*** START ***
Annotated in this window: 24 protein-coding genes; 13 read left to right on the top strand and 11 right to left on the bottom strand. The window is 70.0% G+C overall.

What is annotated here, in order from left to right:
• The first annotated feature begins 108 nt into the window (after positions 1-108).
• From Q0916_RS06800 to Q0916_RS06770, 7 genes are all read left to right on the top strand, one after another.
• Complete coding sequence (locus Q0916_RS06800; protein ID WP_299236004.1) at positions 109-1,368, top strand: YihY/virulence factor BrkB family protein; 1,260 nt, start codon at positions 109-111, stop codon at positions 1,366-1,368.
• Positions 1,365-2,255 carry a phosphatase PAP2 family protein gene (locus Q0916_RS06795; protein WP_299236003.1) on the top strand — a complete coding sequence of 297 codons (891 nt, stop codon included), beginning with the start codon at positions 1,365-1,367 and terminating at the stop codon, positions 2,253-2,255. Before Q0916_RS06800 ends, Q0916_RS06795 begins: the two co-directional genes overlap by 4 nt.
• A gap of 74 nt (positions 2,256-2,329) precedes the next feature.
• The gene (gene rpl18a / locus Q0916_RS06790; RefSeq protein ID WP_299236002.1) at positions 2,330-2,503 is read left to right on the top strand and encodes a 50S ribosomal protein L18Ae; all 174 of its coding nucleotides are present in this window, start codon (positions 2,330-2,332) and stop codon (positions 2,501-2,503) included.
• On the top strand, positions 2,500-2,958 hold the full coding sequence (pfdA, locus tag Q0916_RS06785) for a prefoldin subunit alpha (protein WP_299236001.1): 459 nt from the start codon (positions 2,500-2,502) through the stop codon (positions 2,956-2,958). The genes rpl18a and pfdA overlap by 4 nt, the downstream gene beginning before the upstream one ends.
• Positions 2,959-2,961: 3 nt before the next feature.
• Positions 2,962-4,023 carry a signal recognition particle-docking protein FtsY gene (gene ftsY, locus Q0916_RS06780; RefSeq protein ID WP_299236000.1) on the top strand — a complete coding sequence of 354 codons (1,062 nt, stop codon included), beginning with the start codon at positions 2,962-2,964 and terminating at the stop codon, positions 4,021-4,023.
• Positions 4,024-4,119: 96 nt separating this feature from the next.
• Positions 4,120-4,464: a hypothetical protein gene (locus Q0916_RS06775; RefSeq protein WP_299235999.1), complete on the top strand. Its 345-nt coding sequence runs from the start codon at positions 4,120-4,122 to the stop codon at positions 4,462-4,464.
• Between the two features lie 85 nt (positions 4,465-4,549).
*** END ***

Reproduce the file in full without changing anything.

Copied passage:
Annotated in this window: 24 protein-coding genes; 13 read left to right on the top strand and 11 right to left on the bottom strand. The window is 70.0% G+C overall.

What is annotated here, in order from left to right:
• The first annotated feature begins 108 nt into the window (after positions 1-108).
• From Q0916_RS06800 to Q0916_RS06770, 7 genes are all read left to right on the top strand, one after another.
• Complete coding sequence (locus Q0916_RS06800; protein ID WP_299236004.1) at positions 109-1,368, top strand: YihY/virulence factor BrkB family protein; 1,260 nt, start codon at positions 109-111, stop codon at positions 1,366-1,368.
• Positions 1,365-2,255 carry a phosphatase PAP2 family protein gene (locus Q0916_RS06795; protein WP_299236003.1) on the top strand — a complete coding sequence of 297 codons (891 nt, stop codon included), beginning with the start codon at positions 1,365-1,367 and terminating at the stop codon, positions 2,253-2,255. Before Q0916_RS06800 ends, Q0916_RS06795 begins: the two co-directional genes overlap by 4 nt.
• A gap of 74 nt (positions 2,256-2,329) precedes the next feature.
• The gene (gene rpl18a / locus Q0916_RS06790; RefSeq protein ID WP_299236002.1) at positions 2,330-2,503 is read left to right on the top strand and encodes a 50S ribosomal protein L18Ae; all 174 of its coding nucleotides are present in this window, start codon (positions 2,330-2,332) and stop codon (positions 2,501-2,503) included.
• On the top strand, positions 2,500-2,958 hold the full coding sequence (pfdA, locus tag Q0916_RS06785) for a prefoldin subunit alpha (protein WP_299236001.1): 459 nt from the start codon (positions 2,500-2,502) through the stop codon (positions 2,956-2,958). The genes rpl18a and pfdA overlap by 4 nt, the downstream gene beginning before the upstream one ends.
• Positions 2,959-2,961: 3 nt before the next feature.
• Positions 2,962-4,023 carry a signal recognition particle-docking protein FtsY gene (gene ftsY, locus Q0916_RS06780; RefSeq protein ID WP_299236000.1) on the top strand — a complete coding sequence of 354 codons (1,062 nt, stop codon included), beginning with the start codon at positions 2,962-2,964 and terminating at the stop codon, positions 4,021-4,023.
• Positions 4,024-4,119: 96 nt separating this feature from the next.
• Positions 4,120-4,464: a hypothetical protein gene (locus Q0916_RS06775; RefSeq protein WP_299235999.1), complete on the top strand. Its 345-nt coding sequence runs from the start codon at positions 4,120-4,122 to the stop codon at positions 4,462-4,464.
• Between the two features lie 85 nt (positions 4,465-4,549).